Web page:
Private schools provide individualized learning and possess greater resources to help these students thrive. If any student begins to fall behind, they are not left behind. Thanks to small class sizes or small student-teacher ratios, teachers can come up with and implement a learning style for specific students that will allow them to demonstrate their true potential.

Continue reading Private Schools, Boys and ADHD

Learning From Finland’s School Model

Finland’s one-of-a-kind education system boasts international renown, and its successful school model needs to be replicated by other counties if we want the next generation to carry the world forward into the twenty-first century. Finland’s students routinely rank at the top of the prestigious PISA report (Program for International Student Assessment) for science and math performance. Finnish students also continue their education for longer than most, with a higher average advancing to graduate and professional schools. And the average Finnish student speaks 4 languages by the time they finish “upper secondary education”! But what brought about this success and how can the Ontario Ministry of Education emulate it?

Forty years ago Finland was a poor agrarian country, severely lagging behind other industrialized nations. With a powerful reimagining of its future and a sincere desire to catch up, Finnish leaders devised a complex multi-step program to solve their low GDP: creating education equality. The idea was to provide an advanced education of equal quality to all children in the country in order to bolster the economy. It has certainly been working, thanks to one of many important reasons: the teachers.

Finland has created a culture of deep appreciation and respect for education and its educators, which has helped its agenda enormously. In Finland, educators are highly regarded, and as a vocation teaching receives the same respect and prestige as lawyers and doctors. It also requires the same investment. All teachers, regardless of the grade they teach, have a Master’s Degree and represent the top 10% of students from their graduating year at teacher’s college. Each school classroom has up to 3 teachers on hand to support one-on-one mentoring in the classroom, and teachers are encouraged to practice and try out experimental teaching methods. “Didacticism” is often their motto.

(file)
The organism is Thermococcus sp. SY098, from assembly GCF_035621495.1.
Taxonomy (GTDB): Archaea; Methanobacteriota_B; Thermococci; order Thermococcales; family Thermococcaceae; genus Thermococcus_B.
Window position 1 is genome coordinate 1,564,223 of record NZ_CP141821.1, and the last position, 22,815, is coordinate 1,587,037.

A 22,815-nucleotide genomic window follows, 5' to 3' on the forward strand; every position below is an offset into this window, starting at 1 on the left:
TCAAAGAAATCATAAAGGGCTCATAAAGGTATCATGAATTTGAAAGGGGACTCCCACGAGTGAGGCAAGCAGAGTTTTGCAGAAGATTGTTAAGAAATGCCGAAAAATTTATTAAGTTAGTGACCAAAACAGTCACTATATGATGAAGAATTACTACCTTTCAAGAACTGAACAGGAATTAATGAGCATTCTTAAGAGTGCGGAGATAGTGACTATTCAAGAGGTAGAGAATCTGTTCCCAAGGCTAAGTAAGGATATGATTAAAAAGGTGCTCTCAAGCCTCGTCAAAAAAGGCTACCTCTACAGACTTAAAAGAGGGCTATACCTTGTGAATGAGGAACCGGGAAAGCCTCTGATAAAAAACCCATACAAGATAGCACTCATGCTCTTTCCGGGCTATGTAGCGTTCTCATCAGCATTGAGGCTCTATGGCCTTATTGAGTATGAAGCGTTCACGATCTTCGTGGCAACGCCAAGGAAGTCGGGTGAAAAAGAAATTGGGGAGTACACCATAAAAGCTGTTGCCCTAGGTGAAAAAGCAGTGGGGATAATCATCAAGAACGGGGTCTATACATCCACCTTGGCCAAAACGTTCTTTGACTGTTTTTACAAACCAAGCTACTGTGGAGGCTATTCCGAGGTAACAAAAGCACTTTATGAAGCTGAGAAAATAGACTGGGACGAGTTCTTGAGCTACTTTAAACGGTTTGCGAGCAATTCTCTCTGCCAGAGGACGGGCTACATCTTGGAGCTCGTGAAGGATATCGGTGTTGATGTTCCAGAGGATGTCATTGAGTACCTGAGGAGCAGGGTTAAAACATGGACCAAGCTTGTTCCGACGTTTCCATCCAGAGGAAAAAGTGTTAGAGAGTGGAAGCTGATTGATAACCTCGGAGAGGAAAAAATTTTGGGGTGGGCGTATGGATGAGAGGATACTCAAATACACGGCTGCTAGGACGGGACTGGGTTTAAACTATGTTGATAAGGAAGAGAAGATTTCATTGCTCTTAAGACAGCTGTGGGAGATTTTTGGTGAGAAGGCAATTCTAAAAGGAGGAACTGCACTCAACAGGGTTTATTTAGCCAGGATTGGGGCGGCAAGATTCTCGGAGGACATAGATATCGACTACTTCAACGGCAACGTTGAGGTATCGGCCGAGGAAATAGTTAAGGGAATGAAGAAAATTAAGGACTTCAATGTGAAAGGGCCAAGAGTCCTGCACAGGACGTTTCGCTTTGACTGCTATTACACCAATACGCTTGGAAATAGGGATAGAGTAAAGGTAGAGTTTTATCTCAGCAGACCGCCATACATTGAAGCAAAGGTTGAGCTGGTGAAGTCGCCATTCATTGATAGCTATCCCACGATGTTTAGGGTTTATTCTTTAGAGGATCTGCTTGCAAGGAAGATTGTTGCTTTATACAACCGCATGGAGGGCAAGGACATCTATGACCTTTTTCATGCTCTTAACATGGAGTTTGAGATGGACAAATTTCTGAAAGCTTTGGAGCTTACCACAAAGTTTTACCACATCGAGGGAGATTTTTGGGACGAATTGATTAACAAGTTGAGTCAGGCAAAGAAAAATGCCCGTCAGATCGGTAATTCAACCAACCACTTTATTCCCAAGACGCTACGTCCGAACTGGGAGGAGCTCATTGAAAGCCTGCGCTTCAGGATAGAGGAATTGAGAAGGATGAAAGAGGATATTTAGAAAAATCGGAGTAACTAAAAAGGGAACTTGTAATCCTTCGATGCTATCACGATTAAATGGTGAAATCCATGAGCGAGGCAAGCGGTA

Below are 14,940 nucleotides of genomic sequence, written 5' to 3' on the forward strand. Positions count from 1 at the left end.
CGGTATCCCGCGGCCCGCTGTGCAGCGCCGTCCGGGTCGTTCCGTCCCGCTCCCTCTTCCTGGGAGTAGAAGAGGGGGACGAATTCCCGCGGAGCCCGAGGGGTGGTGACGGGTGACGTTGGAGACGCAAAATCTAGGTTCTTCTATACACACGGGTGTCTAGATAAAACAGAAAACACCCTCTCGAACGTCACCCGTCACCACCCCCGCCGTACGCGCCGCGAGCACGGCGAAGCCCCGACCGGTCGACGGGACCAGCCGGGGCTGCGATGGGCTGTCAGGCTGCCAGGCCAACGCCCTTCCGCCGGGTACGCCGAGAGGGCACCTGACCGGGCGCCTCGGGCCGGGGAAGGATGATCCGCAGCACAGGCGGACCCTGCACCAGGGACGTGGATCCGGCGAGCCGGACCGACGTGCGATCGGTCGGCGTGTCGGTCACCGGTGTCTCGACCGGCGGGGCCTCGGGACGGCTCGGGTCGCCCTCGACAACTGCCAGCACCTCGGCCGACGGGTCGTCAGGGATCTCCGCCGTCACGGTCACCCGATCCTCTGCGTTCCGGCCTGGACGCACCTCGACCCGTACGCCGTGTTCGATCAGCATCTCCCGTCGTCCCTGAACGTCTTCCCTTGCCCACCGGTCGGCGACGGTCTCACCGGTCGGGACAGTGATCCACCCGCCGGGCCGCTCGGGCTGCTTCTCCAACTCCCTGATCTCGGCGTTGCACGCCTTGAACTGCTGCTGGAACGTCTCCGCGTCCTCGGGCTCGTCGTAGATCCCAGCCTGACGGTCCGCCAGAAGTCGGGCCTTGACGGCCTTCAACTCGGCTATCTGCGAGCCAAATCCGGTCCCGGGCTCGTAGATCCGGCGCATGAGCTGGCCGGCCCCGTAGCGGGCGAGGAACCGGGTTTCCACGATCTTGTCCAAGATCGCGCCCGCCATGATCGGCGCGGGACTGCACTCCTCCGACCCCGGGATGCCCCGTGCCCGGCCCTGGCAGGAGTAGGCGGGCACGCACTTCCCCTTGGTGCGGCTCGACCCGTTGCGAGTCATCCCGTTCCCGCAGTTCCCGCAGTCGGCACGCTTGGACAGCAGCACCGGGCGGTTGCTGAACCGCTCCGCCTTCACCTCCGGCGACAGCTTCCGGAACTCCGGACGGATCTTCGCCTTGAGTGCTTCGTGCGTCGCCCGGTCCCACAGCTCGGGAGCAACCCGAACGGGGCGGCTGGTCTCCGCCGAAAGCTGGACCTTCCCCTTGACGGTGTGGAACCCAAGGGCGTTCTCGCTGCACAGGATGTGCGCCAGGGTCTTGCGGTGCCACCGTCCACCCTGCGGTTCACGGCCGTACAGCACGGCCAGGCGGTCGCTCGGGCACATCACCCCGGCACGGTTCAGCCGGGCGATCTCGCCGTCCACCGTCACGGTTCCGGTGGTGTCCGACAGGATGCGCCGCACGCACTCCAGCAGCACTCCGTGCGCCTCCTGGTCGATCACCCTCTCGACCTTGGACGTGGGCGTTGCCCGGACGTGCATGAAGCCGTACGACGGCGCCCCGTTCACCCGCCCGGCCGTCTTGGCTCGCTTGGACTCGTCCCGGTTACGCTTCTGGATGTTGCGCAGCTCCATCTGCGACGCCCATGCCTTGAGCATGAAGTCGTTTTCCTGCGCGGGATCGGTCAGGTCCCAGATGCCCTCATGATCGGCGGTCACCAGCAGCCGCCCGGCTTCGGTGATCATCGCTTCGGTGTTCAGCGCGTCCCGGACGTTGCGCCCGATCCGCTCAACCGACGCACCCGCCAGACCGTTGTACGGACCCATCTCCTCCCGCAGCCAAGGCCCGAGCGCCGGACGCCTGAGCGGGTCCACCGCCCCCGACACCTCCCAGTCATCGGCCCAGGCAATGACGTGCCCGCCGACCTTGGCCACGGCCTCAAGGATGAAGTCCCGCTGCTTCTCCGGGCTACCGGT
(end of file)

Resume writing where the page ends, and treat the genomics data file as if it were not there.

The Finnish school system is clearly successful, and I won’t waste space here reiterating the many statistics which prove it is so. It’s enough to make a person wish they could send their kids to Finland for school. While that’s probably out of the question for obvious financial concerns, what you can consider doing until the Ontario Ministry of Education decides to adopt some of Finland’s excellent practices is to send your child to private school – especially an IB World school with an internationally standardized education.

Right now, this is the best option to compete with the success of Finnish students – academically and career wise. Private schools have guaranteed small class sizes, which helps reconstruct the one-on-one mentor relationship multiple Finnish teachers have created. Teachers at IB World schools have higher qualifications, having undergone additional testing to be certified as IB teachers. Private schools also provide a rigorous and competitive academic learning environment, which emulates the national culture of high regard for education. Finnish schools are famous for having an only 2% dropout rate, and Ontario private schools are known for their high rates of sending their students to top universities: usually with a 100% success rate for graduating classes!  

So until the day you can enrol your child in Finland’s highly enviable education system, look for a Mississauga private school to serve as an excellent substitute!

Have a great weekend.

– A.S.